Few bands exist in heavy music folklore quite like CKY. The band from Pennsylvania managed to go viral before that was even a thing. Hell, they were doing Jackass before Jackass was even a thing. But this wasn’t just a band of slack-rockers, far from it. CKY clearly didn’t give a fuck, but goddamn did they sound gooood not giving a fuck.

The band rose from the underground with their sophomore album Infiltrate-Destroy-Rebuild in 2002, by the time they’d released the follow up, 2005’s An Answer Can Be Found, CKY was receiving critical, chart success. They became a must-have support act for giants such as Metallica, Avenged Sevenfold and Guns N’Roses but, after 2009’s Carver City, it soon became all quite on the CKY front.

Now, 8-years later, it’s becoming clear that they’ll never be any silence again, with the band announcing a brand-new album The Phoenix, sharing a series of singles that made it very clear they’d returned to form. Now with mere hours until the Friday, 13th June release date, we caught up with drummer Jess Margera.

The Neversphere: What’s the climate like internally, does it feel like you’re back to old tricks with The Phoenix, or does this album feel particularly special to you guys, considering the history?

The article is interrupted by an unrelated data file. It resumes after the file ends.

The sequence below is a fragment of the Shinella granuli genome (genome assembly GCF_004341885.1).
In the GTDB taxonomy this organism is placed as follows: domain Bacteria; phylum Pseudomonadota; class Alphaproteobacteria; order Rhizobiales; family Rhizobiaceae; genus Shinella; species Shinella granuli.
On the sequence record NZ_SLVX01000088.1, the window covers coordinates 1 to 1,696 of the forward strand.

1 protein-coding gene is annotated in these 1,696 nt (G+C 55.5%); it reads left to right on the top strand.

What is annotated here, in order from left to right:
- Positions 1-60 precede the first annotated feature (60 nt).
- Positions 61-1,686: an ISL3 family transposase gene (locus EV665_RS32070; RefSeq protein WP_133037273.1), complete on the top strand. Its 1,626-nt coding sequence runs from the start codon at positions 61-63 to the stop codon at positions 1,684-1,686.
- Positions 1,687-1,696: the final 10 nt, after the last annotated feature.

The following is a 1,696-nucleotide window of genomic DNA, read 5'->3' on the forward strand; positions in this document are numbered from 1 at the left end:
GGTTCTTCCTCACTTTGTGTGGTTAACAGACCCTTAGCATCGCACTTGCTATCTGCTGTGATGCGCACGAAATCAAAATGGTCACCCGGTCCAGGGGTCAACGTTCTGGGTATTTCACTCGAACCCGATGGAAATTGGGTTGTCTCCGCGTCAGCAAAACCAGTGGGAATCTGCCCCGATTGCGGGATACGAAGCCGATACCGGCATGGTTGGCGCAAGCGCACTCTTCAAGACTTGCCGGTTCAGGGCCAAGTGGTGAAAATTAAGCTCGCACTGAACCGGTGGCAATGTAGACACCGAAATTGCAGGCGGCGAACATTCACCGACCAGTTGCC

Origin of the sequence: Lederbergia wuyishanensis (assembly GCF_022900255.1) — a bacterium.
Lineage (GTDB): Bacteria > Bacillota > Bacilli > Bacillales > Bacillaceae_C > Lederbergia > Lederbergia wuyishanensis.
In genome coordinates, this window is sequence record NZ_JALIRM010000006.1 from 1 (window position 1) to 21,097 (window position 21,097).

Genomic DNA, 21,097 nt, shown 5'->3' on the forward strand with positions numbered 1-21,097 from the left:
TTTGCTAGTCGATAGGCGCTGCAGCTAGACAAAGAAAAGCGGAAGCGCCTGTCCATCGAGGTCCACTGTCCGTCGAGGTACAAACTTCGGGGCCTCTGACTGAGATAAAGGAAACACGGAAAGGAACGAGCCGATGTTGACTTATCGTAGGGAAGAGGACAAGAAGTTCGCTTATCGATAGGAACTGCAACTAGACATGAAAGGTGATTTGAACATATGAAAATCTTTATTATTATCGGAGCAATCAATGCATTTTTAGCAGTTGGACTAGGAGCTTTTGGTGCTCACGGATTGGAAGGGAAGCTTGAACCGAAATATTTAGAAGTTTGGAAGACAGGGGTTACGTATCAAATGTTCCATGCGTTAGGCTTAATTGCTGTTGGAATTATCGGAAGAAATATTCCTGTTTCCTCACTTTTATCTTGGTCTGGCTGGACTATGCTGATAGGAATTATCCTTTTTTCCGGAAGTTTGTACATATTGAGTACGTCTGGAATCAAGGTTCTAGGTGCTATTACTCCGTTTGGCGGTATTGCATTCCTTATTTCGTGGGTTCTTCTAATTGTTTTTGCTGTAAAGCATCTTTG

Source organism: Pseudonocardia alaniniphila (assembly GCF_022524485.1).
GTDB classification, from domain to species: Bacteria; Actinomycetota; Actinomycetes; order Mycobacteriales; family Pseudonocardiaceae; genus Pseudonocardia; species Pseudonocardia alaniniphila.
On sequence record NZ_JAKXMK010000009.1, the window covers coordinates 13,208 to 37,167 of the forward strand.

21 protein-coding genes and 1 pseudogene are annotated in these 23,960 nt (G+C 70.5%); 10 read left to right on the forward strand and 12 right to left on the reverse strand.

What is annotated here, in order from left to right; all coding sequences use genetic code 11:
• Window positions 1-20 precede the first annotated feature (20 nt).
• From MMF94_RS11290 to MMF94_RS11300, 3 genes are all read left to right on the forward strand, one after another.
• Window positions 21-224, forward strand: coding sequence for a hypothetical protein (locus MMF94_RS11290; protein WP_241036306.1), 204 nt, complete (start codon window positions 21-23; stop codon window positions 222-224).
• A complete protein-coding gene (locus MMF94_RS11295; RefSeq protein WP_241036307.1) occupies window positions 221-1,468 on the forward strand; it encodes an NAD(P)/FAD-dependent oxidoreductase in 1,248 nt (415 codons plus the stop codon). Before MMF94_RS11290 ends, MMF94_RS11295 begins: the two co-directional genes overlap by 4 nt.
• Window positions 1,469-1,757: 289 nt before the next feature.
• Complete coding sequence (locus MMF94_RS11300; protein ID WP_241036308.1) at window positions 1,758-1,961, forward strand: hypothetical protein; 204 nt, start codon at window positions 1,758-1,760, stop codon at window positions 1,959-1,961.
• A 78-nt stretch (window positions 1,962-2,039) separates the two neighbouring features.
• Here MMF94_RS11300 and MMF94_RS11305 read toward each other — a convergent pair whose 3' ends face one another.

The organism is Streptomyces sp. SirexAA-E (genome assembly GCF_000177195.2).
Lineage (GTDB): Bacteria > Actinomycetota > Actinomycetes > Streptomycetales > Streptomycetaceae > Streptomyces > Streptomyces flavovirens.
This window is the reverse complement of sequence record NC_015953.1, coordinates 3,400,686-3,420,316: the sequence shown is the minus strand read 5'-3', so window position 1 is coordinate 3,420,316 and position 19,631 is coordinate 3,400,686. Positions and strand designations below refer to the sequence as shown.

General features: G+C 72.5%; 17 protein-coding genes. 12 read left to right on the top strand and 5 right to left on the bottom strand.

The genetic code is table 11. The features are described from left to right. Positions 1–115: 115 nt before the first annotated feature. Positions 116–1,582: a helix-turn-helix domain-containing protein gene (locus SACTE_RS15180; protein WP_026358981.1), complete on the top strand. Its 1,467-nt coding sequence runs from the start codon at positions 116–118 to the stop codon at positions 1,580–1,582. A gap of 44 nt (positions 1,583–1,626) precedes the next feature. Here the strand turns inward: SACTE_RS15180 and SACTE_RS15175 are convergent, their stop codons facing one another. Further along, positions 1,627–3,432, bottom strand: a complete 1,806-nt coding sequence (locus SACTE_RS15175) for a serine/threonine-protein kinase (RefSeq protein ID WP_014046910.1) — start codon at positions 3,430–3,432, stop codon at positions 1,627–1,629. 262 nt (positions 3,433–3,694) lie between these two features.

Jess: We went to Rancho De La Luna in Joshua Tree, California. It’s the Abbey Road of the desert, basically. So many great albums came out of there; Kyuss, Queens Of The Stone Age, Iggy Pop…So we were really excited to get out there. It’s probably one of the coolest studios i’ve been to. Amps, microphones and stuff that you just can’t find anymore, and you get sounds out of there you might not get out of other studios. It turned out amazing and it was an awesome experience. It’s great to get a record out after all these years. We’ve been itching to make new music so it’s finally coming out and if feels good.
The Neversphere: Was it challenging to get back into the CKY state of mind after such a long break?